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Home > News > January 2005 > 31-Jan-2005

Educational first for Tesco

Tesco has had its in-house apprenticeship training scheme accredited by the Qualifications and Curriculum Authority (QCA).

The retailer can now award National Vocational Qualifications (NVQs) to those employees on its retail apprenticeship scheme.

"We’re thrilled to be the first UK retailer to have our in-house training accredited in this way," said Clare Chapman, Group HR Director for Tesco. "This is great recognition for our people and the high standards of training they receive while they earn and learn. Keeping the scheme simple, making it relevant and getting it right for staff has taken hard work, but working closely with all our partners has made this happen."

Tesco is committed to developing its apprenticeship scheme and recently announced that it will be creating a further 480 apprenticeship positions across the UK following a successful trial in three stores in February 2004.

Apprentices will earn an NVQ in retail while gathering practical work experience in stores and developing key skills in maths and English.

In a separate move, Tesco will be developing an apprenticeship scheme for post-24 year olds in conjunction with City & Guilds in a trial to get underway in this year. Until now, Government apprenticeships have only been available to those aged 16 to 24.

Apprenticeships at Tesco work by giving apprentices experience of working across different areas of the store - everywhere from customer service to security, to the warehouse. Candidates keep a workbook to document their progress and can attend lectures at a local college to top up their skills. Section and personnel managers check on progress, coach and assess candidates, which is then externally verified by City & Guilds.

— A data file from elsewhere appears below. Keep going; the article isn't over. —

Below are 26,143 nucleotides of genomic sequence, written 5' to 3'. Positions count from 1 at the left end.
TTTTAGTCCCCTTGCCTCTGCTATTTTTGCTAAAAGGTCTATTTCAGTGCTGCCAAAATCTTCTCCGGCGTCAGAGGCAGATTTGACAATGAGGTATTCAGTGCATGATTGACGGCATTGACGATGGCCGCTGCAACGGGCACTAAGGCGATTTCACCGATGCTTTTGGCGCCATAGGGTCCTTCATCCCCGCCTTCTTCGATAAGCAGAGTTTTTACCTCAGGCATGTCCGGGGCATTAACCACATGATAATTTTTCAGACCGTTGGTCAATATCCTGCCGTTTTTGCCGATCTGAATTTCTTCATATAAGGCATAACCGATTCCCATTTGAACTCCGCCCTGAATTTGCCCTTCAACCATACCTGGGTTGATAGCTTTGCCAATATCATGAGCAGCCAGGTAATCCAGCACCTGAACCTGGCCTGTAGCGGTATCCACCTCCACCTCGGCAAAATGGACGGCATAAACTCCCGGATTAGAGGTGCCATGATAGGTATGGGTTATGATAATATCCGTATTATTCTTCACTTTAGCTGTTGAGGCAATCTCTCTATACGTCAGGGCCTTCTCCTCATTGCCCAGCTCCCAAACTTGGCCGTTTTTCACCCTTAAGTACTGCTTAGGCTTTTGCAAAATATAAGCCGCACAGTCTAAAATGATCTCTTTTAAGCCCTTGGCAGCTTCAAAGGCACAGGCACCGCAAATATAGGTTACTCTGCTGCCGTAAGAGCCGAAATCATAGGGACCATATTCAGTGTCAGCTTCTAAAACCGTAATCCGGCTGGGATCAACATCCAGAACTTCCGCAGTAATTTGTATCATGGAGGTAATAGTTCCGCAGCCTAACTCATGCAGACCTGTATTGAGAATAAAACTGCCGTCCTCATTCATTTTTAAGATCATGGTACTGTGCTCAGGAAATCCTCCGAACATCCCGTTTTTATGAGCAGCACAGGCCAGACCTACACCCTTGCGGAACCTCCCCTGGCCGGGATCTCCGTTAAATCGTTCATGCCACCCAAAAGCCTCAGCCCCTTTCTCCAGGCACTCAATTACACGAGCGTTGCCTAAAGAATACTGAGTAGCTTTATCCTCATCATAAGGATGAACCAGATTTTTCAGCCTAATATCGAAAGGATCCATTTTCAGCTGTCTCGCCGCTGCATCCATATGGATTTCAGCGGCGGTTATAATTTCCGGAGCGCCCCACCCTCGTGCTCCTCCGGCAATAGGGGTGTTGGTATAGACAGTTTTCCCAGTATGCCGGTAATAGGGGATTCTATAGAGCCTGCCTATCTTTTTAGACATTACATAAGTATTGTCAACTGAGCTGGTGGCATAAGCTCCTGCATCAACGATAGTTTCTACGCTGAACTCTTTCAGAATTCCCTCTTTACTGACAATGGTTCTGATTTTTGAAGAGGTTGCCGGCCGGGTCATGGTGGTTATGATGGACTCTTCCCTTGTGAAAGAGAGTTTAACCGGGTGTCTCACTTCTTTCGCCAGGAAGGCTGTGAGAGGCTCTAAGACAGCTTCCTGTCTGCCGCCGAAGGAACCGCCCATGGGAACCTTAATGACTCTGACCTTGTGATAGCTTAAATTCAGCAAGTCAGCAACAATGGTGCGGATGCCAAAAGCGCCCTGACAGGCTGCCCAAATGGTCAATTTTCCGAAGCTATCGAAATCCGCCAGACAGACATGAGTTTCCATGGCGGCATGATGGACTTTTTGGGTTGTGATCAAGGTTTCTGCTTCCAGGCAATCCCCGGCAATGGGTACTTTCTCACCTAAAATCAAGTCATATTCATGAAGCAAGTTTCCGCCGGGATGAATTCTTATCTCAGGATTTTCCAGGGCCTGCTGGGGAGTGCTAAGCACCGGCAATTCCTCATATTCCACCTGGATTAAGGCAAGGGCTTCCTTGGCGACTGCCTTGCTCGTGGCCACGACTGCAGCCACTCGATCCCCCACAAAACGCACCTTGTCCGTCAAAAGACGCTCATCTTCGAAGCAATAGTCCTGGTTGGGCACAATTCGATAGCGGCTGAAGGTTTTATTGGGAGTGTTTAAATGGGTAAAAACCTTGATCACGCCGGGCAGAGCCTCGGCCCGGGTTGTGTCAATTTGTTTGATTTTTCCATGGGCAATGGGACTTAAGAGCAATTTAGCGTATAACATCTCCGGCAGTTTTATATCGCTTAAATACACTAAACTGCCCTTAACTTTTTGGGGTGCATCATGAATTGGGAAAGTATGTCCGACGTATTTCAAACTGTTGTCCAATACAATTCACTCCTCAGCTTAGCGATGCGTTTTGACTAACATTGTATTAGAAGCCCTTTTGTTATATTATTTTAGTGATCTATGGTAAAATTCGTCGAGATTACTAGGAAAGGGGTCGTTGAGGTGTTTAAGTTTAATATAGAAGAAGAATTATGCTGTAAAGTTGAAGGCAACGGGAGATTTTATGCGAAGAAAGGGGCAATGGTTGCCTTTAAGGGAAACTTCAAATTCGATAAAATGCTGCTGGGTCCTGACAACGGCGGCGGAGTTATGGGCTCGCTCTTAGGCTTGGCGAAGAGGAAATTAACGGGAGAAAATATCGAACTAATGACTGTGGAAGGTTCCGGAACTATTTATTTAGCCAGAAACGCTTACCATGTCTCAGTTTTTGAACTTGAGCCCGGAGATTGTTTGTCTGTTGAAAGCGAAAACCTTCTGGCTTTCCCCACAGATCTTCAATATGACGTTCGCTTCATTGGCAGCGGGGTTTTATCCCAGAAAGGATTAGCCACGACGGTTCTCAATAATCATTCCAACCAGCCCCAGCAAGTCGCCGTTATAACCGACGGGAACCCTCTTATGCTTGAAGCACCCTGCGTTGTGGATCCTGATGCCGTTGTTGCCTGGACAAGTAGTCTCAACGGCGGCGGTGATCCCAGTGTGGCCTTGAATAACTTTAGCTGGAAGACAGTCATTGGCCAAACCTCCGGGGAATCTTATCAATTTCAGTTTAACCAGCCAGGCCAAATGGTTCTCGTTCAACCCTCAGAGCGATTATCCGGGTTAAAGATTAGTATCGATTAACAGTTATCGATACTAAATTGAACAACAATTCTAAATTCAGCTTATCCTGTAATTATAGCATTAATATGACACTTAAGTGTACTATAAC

Edwina McQueen, head of business development at City & Guilds said, "We demand high standards from our accredited organisations and have been impressed by Tesco’s approach to training and development. The retailer has a real energy and desire to give its people every opportunity to get on, and we are delighted to have supported the initiative. City & Guilds has a wide range of services for all types of employers and we hope that more of them will follow Tesco’s lead."

Stephen Gardener, director of work-based learning at the Learning and Skills Council, said "Tesco has demonstrated its leadership by extending its apprenticeship programme and its commitment to skills development. Apprenticeships benefit businesses as well as young people and we urge other employers to follow Tesco’s lead."

The value of apprenticeships was confirmed by Luke Albutt, aged 18, who started as a general assistant at his local Tesco Solihull store and has consequently risen to team leader in the Price team responsible for making price changes in store which come from head office.

"Apprenticeships are a great way to progress,’ said Luke. "I left school with no qualifications but now have a career in retail ahead of me. I feel really valued, have plenty of responsibility and there are lots of opportunities to move up."

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